Re-enchantment relates to joy in everyday life
This blogger emphasizes Moore's focus on "magic in everyday life" as he takes comfort that a rock, a tree, and poetry will remain after our short lives.
Reviews and responses about contemporary American writer of A Religion of One's Own, Gospel: The Book of Matthew, Care of the Soul.
Labels: Writing in the Sand
The author Thomas Moore has a fascinating take on authority, and on patriarchy. In his book Care of the Soul (now stay with me here — I’m not going to go all ooga booga), Moore describes a true sense of authority as "the feeling that you are the author of your own life, that you are the head of the household in your own affairs." His rather radical view is that authority is the father aspect in all of us — men and women.
Moore’s take on patriarchy is also a challenge to the patriarchal politics: true patriarchy is an 'absolute, profound archetypal fatherhood', he writes. It is possible, in Moore’s view, for our social patriarchy to be like a benevolent father: providing a sense of direction, order, security, fairness, and a buttress of solid opinions and debate.”Walters continues, "I mention these ideas because of Berger’s point that women are searching for new ways to interpret authority; they do exist." Read this post and the comments. Hamis Hill contributes, "With economics being derived from the ancient Greek word for household management, which in those days was the province of women, perhaps the template for strong women leaders has already been set."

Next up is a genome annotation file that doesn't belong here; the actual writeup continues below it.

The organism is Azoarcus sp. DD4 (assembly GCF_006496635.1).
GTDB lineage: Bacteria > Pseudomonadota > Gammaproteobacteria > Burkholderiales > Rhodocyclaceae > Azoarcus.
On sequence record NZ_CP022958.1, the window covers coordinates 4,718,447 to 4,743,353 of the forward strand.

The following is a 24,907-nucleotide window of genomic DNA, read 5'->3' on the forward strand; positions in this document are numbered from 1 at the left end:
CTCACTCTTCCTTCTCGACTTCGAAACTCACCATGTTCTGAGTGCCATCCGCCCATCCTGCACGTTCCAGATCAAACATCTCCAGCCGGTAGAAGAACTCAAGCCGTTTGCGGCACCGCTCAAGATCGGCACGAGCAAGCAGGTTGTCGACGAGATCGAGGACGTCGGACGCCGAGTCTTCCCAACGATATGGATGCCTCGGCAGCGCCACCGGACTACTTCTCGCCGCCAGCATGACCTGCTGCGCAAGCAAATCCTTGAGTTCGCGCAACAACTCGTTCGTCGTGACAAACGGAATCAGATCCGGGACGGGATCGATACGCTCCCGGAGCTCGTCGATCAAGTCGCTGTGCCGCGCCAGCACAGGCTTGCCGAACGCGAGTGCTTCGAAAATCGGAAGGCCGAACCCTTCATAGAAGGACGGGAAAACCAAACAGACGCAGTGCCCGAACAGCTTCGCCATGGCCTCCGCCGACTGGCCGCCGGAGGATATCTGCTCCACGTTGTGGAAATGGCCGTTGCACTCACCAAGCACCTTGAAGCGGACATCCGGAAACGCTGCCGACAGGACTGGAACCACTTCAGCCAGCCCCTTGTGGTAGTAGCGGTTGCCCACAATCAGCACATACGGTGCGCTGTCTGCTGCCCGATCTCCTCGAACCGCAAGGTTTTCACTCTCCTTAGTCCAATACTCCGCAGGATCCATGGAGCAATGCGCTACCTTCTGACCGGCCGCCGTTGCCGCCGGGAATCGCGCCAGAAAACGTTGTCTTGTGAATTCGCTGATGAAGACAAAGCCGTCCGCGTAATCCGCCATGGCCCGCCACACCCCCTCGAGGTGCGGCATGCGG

"Then I settled into the slower, more ambiguous search for what these cards could tell me, digging into the uncertainties, looking in the shadows cast by hesitation for what I might otherwise fail to see. Reading your cards, or having them for you, requires a kind of faith. You have to trust that a series of random occurrences has something to teach you — that hovering just behind pure chance is a sign that points to something you'd do well to notice. You have to get past calculating the odds in order to embrace what Thomas Moore has called 'the re-enchantment of everyday life.'
You don't have to believe deeply. You just have to behave as though you do. You have to give yourself permission to imagine and play with the possibility that the randomness of the world is speaking to you. You can use the Tarot as a technology for the expansion of your soul. You could just as well use astrology; or the I Ching; or ink blots; or the pattern of the flowers that have opened this particular summer day, in this particular meadow. The truth isn't in the cards, but in the dialogue you have with them — a dialogue that can both take you out of yourself and invite you to enter more deeply into yourself."
Labels: Re-Enchantment of Everyday Life